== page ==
The way we construct consciousness is to tell the story of ourselves to ourselves, the story of who we believe we are. I feel that a really public shaming or humiliation is a conflict between the person trying to write his own narrative and society trying to write a different narrative for the person. One story tries to overwrite the other. And so, to survive, you have to write your own story. Or you write a third story. You react to the narrative that’s been forced upon you.
You have to find a way to disrespect the other narrative. If you believe it, it will crush you.
It feels like they want an apology, but it’s a lie.
It’s a lie because they don’t want an apology. An apology is supposed to be a communion – a coming-together. For someone to make an apology someone has to be listening. They listen and you speak and there’s an exchange. That’s why we have a thing about accepting apologies….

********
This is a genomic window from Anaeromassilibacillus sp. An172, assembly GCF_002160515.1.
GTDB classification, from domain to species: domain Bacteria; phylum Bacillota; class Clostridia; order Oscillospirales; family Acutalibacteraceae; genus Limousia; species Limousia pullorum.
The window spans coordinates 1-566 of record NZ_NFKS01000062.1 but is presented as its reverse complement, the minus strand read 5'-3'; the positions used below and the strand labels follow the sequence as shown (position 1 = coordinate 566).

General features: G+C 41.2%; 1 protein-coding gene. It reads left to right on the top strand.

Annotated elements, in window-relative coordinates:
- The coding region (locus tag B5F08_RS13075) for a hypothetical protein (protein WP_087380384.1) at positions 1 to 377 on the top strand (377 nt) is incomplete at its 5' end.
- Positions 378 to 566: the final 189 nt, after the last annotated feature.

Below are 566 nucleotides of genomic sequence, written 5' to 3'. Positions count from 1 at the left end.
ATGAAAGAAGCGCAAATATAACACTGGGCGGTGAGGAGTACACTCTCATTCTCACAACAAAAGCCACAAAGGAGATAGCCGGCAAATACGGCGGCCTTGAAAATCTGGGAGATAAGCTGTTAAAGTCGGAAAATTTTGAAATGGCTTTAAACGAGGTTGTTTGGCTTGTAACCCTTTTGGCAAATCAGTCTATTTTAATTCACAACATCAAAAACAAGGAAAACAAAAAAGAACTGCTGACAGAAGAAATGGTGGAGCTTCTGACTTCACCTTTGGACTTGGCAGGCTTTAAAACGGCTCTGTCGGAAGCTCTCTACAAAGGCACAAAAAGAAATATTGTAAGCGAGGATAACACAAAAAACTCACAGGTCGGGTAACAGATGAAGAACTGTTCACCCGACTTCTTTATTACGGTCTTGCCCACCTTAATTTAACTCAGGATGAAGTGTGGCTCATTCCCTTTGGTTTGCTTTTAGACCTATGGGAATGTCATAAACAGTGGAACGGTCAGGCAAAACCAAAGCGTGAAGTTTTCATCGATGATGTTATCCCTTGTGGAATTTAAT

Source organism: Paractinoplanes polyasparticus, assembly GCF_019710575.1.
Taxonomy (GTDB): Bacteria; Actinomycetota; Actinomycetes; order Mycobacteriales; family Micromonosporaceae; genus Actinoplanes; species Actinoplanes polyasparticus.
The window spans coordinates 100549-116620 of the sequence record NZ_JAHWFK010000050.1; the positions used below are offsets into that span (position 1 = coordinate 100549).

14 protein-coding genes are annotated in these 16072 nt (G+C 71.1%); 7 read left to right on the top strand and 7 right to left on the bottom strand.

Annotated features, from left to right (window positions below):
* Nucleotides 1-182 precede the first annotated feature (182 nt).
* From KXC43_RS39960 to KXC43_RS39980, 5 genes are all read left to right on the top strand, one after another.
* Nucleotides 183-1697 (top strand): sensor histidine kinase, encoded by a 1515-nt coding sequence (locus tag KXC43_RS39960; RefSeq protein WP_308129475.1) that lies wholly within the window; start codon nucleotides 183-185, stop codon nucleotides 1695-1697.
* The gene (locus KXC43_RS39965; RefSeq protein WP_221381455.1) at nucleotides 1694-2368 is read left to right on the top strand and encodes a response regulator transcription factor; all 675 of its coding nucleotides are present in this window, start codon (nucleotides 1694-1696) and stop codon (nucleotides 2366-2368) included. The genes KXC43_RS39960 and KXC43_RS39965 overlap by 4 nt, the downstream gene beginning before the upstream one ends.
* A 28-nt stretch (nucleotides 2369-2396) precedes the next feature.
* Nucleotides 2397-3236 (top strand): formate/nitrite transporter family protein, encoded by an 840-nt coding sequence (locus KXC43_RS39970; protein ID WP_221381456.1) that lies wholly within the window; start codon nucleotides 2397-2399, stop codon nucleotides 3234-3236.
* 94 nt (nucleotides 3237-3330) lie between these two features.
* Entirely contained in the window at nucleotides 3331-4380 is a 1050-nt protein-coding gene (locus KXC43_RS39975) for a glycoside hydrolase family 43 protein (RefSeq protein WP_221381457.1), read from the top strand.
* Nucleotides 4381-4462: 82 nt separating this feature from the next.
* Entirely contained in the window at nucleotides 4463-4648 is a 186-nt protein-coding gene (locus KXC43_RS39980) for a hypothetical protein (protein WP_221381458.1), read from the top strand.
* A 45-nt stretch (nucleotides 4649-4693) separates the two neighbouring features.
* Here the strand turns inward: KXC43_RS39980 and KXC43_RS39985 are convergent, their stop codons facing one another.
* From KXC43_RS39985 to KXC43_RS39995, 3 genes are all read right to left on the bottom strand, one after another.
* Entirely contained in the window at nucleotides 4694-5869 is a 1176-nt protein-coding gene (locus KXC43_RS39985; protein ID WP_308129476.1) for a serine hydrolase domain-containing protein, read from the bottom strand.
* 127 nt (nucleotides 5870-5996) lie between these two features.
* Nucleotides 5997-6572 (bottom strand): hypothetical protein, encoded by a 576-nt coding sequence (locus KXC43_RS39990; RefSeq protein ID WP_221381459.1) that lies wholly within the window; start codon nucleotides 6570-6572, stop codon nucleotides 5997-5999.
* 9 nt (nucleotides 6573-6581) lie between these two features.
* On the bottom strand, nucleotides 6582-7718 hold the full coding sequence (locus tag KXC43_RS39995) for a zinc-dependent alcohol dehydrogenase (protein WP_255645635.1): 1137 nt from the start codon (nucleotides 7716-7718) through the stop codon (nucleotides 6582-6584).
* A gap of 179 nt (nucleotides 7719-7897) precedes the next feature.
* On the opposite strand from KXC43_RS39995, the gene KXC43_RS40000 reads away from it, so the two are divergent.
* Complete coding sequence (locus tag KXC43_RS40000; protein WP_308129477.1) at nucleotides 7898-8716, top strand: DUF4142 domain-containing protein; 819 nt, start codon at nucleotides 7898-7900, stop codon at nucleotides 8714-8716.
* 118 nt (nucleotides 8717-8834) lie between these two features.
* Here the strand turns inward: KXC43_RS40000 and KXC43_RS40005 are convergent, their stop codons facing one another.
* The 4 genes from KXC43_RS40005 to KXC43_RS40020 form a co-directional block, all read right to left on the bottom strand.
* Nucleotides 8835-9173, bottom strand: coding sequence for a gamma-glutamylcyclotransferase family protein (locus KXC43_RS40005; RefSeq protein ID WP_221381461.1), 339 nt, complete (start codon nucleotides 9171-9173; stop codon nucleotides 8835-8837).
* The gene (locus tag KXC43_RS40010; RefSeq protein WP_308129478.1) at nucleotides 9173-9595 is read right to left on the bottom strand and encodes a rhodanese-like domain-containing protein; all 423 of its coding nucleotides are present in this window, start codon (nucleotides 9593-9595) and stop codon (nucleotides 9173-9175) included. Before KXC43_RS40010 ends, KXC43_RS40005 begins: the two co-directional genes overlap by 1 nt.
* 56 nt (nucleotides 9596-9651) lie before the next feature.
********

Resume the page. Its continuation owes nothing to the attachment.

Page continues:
But they don’t want an apology. What they want is my destruction. What they want is for me to die. They will never say this because it’s too histrionic. But they never want to hear from me again for the rest of my life, and while they’re never hearing from me they have the right to use me as a cultural reference point whenever it services their ends. That’s how it would work out best for them. They would like me to never speak again. I’d never had the opportunity to be the object of hate before. The hard part isn’t the hate. It’s the object.
The foregoing posting appeared on Joe Clark’s personal Weblog on 2015.08.28 14:04. This presentation was designed for printing and omits components that make sense only onscreen.